2017 TORONTO INTERNATIONAL FILM FESTIVAL: Movies about “triumphs over adversity” have long been a staple of cinema throughout the history of the artform. Unfortunately, that ubiquity can lead to predictable clichés. But every so often, a film like “A Fantastic Woman” comes along that breaks the mold. Directed by Sebastián Lelio, this aptly titled drama features a uniquely inspiring protagonist, showcased through the perceptive eye of a brilliant filmmaker.
The atypical star of “A Fantastic Woman” is Daniela Vega, who plays a transgender woman named Marina. Working as a singer and waitress with the loving support of her boyfriend Orlando, she seems to have it all together in her life. But one day, tragedy strikes. After a romantic night out, the couple goes to bed as they normally do. But this time, Orlando wakes suddenly in the middle of the night. To Daniela’s horror, he suffers an aneurism and falls down the stairs. Not long after, he is pronounced dead at the hospital. Daniela’s nightmare has only just begun, however, as the authorities and Orlando’s family members alike view her with suspicion.
As if to forecast the downhill emotional trajectory of the story to come, Lelio opens with a shot of a waterfall. Beautiful in its awe-inspiring grandeur, its loveliness is soon matched by the endearing relationship between Marina and Orlando. Their night of music, fine dining and sex would seem to reprise the same effervescent tone of Lelio’s previous effort “Gloria”.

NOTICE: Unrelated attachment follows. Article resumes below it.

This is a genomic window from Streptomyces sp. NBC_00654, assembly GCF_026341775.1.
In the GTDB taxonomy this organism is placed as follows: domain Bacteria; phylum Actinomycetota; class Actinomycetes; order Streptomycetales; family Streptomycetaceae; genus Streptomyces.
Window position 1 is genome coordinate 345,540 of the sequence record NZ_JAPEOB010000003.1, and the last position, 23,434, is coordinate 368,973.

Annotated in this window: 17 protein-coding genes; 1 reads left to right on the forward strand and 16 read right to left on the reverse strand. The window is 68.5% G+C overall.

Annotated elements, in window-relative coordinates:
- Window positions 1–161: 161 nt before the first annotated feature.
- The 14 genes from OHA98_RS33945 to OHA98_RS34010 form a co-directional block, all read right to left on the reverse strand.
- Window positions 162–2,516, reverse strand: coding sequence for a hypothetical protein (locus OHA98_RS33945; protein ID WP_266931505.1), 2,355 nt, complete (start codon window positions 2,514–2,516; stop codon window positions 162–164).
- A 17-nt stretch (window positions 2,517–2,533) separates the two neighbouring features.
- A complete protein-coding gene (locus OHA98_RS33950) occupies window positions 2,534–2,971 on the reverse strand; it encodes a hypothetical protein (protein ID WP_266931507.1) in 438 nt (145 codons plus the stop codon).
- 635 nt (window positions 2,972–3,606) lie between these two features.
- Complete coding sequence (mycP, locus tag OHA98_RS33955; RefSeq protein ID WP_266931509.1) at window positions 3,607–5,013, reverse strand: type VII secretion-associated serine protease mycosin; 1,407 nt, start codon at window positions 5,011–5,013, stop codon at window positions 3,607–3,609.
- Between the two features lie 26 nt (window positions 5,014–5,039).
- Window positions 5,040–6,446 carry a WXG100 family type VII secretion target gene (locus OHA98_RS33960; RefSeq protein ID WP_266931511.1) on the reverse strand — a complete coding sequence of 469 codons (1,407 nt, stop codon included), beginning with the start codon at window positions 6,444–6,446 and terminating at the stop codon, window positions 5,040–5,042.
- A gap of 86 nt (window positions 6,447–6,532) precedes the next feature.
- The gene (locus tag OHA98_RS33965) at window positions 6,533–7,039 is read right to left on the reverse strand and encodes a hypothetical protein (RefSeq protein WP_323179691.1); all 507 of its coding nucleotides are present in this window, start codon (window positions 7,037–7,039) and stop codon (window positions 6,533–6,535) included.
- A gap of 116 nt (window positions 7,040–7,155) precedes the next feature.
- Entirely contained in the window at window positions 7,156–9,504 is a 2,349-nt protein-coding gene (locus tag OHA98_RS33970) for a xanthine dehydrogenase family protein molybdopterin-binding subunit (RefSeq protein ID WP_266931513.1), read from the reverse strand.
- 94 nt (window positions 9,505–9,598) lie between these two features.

But with a visceral intensity, Lelio quickly pulls the rug out from under Marina and the audience. And it gets even more harrowing after Orlando’s death. Marina endures an onslaught of interrogations and harassment from a range of suspicious persons, including a special detective from the Sexual Offenses Investigation Unit. Throughout, they attempt to diminish her humanity, insulting her as “monstrous” and a “perversion.”
In the face of all this prejudice, Marina’s reactions – or sometimes, a lack thereof – are the central appeal of the film. Though her passiveness sometimes leads to a lull in dramatic conflict, her quiet dignity is something to behold. And as a trans woman herself, actress Daniela Vega conveys this beautifully with an internalized performance of great poise. In addition, Lelio captures her struggle vividly with his masterful technique. The camera seems to mirror the persecution she faces, following her every move with invasive closeups and tracking shots that evoke catcallers stalking her from across the street.
Indeed, Sebastian Lelio effectively immerses us in the headspace of Marina’s experiences (including a few surreal dream sequences). In doing so, we feel her deep pain as she struggles to prove her love, her womanhood, and even her name. But despite the operatic tragedy of her life, Daniela Vega’s Marina stands tall as “A Fantastic Woman” to remember.
“A Fantastic Woman” opens in select theaters November 17.
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| MOTION PICTURE | DIRECTOR |
| LEAD ACTOR | LEAD ACTRESS | SUPPORTING ACTOR | SUPPORTING ACTRESS |
| ORIGINAL SCREENPLAY | ADAPTED SCREENPLAY | ANIMATED FEATURE |
| PRODUCTION DESIGN | CINEMATOGRAPHY | COSTUME DESIGN | FILM EDITING | MAKEUP & HAIRSTYLING | SOUND MIXING | SOUND EDITING | VISUAL EFFECTS |
| ORIGINAL SCORE | ORIGINAL SONG |